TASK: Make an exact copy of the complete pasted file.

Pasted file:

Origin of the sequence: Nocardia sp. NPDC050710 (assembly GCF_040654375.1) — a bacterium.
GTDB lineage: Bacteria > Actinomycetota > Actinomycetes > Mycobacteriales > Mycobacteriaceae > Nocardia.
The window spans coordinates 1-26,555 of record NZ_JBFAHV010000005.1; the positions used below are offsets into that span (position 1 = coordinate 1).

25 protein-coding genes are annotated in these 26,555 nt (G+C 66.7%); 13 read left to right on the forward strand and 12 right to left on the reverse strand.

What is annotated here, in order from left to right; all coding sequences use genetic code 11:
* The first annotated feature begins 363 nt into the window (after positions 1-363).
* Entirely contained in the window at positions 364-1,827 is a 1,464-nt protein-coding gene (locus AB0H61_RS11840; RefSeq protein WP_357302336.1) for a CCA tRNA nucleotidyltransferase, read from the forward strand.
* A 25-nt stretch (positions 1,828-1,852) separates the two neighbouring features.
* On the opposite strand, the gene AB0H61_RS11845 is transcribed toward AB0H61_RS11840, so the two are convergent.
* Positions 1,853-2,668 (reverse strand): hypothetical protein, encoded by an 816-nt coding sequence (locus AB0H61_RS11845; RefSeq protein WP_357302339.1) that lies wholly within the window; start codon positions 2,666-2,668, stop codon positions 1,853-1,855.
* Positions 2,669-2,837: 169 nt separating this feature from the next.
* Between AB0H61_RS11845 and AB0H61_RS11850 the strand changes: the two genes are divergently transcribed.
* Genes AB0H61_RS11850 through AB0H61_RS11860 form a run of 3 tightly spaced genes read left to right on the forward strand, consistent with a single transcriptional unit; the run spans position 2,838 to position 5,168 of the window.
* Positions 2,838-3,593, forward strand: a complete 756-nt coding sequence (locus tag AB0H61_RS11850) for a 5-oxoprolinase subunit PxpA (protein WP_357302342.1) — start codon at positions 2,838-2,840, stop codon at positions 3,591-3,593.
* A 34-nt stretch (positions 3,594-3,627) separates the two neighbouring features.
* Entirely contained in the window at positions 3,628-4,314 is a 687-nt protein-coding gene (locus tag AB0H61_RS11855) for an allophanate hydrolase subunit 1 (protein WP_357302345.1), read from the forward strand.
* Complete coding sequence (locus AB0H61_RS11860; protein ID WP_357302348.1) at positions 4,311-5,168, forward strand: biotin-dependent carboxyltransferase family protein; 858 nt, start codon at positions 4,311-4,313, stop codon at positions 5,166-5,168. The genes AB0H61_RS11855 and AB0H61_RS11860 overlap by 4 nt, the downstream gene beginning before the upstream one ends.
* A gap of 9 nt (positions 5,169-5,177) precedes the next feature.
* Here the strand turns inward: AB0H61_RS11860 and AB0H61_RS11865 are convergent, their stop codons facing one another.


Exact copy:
Origin of the sequence: Nocardia sp. NPDC050710 (assembly GCF_040654375.1) — a bacterium.
GTDB lineage: Bacteria > Actinomycetota > Actinomycetes > Mycobacteriales > Mycobacteriaceae > Nocardia.
The window spans coordinates 1-26,555 of record NZ_JBFAHV010000005.1; the positions used below are offsets into that span (position 1 = coordinate 1).

25 protein-coding genes are annotated in these 26,555 nt (G+C 66.7%); 13 read left to right on the forward strand and 12 right to left on the reverse strand.

What is annotated here, in order from left to right; all coding sequences use genetic code 11:
* The first annotated feature begins 363 nt into the window (after positions 1-363).
* Entirely contained in the window at positions 364-1,827 is a 1,464-nt protein-coding gene (locus AB0H61_RS11840; RefSeq protein WP_357302336.1) for a CCA tRNA nucleotidyltransferase, read from the forward strand.
* A 25-nt stretch (positions 1,828-1,852) separates the two neighbouring features.
* On the opposite strand, the gene AB0H61_RS11845 is transcribed toward AB0H61_RS11840, so the two are convergent.
* Positions 1,853-2,668 (reverse strand): hypothetical protein, encoded by an 816-nt coding sequence (locus AB0H61_RS11845; RefSeq protein WP_357302339.1) that lies wholly within the window; start codon positions 2,666-2,668, stop codon positions 1,853-1,855.
* Positions 2,669-2,837: 169 nt separating this feature from the next.
* Between AB0H61_RS11845 and AB0H61_RS11850 the strand changes: the two genes are divergently transcribed.
* Genes AB0H61_RS11850 through AB0H61_RS11860 form a run of 3 tightly spaced genes read left to right on the forward strand, consistent with a single transcriptional unit; the run spans position 2,838 to position 5,168 of the window.
* Positions 2,838-3,593, forward strand: a complete 756-nt coding sequence (locus tag AB0H61_RS11850) for a 5-oxoprolinase subunit PxpA (protein WP_357302342.1) — start codon at positions 2,838-2,840, stop codon at positions 3,591-3,593.
* A 34-nt stretch (positions 3,594-3,627) separates the two neighbouring features.
* Entirely contained in the window at positions 3,628-4,314 is a 687-nt protein-coding gene (locus tag AB0H61_RS11855) for an allophanate hydrolase subunit 1 (protein WP_357302345.1), read from the forward strand.
* Complete coding sequence (locus AB0H61_RS11860; protein ID WP_357302348.1) at positions 4,311-5,168, forward strand: biotin-dependent carboxyltransferase family protein; 858 nt, start codon at positions 4,311-4,313, stop codon at positions 5,166-5,168. The genes AB0H61_RS11855 and AB0H61_RS11860 overlap by 4 nt, the downstream gene beginning before the upstream one ends.
* A gap of 9 nt (positions 5,169-5,177) precedes the next feature.
* Here the strand turns inward: AB0H61_RS11860 and AB0H61_RS11865 are convergent, their stop codons facing one another.